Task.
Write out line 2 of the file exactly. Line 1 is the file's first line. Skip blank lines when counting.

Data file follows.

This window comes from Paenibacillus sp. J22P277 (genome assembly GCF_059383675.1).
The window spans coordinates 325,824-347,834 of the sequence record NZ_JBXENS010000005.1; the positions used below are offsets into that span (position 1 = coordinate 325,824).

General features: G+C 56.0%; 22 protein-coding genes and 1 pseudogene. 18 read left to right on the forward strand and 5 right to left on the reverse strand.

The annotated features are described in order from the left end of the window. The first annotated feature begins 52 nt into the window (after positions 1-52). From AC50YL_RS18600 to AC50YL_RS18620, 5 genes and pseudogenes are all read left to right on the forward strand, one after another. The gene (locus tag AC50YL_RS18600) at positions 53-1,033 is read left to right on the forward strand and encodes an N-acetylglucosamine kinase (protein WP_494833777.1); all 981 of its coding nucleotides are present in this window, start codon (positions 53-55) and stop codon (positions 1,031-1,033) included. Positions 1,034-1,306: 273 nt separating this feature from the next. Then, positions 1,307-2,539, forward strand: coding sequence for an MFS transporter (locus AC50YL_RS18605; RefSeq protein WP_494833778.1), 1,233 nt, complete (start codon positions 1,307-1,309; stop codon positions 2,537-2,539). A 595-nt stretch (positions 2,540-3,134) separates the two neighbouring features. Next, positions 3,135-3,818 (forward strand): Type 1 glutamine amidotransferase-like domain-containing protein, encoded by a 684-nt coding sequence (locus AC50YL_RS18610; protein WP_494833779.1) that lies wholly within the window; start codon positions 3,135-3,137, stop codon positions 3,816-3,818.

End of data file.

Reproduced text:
The window spans coordinates 325,824-347,834 of the sequence record NZ_JBXENS010000005.1; the positions used below are offsets into that span (position 1 = coordinate 325,824).